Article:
Reductions in childhood diseases can occur only once for a population; once such gains are achieved, the only outlets for further gains in life expectancy must come from extending the lives of older people. Given that multiple fatal conditions accrue in older people because of biological aging. Once survival past age 65 years becomes common in a country, life expectancy gains will decelerate, even with medical advances and improved lifestyles. Because the point of diminishing returns on life expectancy and the longevity limit for the species has been approached in many parts of the world, there is good reason to conclude that the goal of life extension has largely been achieved.
The conventional approaches used to counteract the diseases of older age have been to improve behavioral risk factors, find ways to detect them earlier, and use medical technology to extend survival for those who already have diseases. The more important goal of public health, medicine, biotechnology, and the health sciences should now shift toward delaying and compressing the period of the lifespan when frailty and disability increase substantially. Referred to as the first health revolution, this new approach for public health (which is to target aging) is seen as a highly effective method of primary prevention.
A consortium of scientists as well as public health experts and organizations has formed with the purpose of developing this new approach to extend healthspan, address the diseases of aging, and help to ameliorate the economic challenges of an anticipated rising prevalence of late-onset diseases. This effort is called the Longevity Dividend Initiative or geroscience. Clinical trials designed to target aging have been approved by the US Food and Drug Administration, with the first trial set to begin in 2019. Large investments in aging biology have already begun through Google's Calico and Human Longevity Inc. The National Institute on Aging has established the Interventions Testing Program to rigorously and quickly test prospective aging interventions for free. The National Institutes of Health has reduced the barriers between its disease-oriented research silos, and the American Federation for Aging Research is spearheading a global effort to secure funds to launch the Longevity Dividend Initiative in 2019. The time has come to recognize the achievement of life extension. Efforts should be focused on achieving the goals of extending and improving the healthspan.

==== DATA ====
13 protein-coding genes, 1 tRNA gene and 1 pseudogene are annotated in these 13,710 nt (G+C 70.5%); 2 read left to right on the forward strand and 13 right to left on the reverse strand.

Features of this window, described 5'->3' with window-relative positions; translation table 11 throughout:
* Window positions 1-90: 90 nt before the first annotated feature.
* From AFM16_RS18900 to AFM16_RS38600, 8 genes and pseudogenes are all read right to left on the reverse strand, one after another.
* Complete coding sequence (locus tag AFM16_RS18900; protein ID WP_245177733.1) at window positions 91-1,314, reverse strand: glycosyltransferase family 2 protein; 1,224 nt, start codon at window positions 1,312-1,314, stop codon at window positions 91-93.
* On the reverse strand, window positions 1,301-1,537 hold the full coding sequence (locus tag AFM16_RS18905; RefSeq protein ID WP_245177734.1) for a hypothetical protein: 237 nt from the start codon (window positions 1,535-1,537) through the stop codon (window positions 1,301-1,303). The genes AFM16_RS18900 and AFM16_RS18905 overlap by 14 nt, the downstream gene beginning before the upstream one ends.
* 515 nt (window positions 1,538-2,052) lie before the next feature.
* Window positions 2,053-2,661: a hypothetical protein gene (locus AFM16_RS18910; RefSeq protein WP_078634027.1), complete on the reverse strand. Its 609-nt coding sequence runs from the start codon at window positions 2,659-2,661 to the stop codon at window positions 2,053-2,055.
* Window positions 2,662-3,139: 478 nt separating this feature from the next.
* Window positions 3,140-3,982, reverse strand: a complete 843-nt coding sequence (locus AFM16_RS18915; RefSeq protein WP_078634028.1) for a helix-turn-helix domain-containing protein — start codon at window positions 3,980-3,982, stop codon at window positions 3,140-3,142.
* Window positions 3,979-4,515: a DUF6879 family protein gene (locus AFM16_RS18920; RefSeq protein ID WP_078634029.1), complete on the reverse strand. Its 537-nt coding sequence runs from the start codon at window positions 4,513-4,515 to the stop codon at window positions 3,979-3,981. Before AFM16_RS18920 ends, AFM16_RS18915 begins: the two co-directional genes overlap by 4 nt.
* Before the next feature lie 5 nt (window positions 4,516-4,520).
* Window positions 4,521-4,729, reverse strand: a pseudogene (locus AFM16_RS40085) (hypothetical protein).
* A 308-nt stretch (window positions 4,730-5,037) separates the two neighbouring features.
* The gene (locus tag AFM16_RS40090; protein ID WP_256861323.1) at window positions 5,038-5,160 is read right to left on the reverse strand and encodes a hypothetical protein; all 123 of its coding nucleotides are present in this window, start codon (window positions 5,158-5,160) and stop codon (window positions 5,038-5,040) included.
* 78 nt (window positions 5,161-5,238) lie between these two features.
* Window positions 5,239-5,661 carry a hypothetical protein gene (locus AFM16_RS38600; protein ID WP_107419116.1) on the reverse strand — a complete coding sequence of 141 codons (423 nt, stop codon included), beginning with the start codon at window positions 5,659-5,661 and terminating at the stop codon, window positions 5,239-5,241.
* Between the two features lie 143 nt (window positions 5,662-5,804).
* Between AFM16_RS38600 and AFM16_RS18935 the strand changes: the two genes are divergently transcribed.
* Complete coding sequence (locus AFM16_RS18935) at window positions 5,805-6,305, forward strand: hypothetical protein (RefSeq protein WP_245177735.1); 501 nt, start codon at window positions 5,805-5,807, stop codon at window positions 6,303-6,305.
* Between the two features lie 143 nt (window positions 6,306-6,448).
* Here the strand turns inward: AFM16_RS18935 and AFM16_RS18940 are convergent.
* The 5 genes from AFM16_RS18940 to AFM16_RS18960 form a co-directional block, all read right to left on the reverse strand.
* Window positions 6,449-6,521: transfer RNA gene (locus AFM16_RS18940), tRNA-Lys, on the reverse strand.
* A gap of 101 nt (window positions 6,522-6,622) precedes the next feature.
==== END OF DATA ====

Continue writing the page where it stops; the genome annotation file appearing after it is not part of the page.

There is no real difference between modest aspirations and a determination to fail. Aim low, and the results will definitely be a disappointment. To pick one example, there is good evidence to suggest that the present outer limit on human life span is determined by accumulation of transthyretin amyloid in the cardiovascular system, leading to heart failure. This is what kills the majority of supercentenarians, based on autopsy data established after David Gobel of the Methuselah Foundation thought to ask Steven Coles of the Gerontology Research Group to check on cause of death. A number of companies are presently working on ways to clear transthyretin amyloid from the body, and there has been one quite successful clinical trial of such a methodology. What then happens to this vaunted limit on human lifespan once it is possible to remove this form of metabolic waste, a form of damage, that degrades cardiovascular function and kills the oldest people? All of aging is this way, all just damage that is amenable to repair.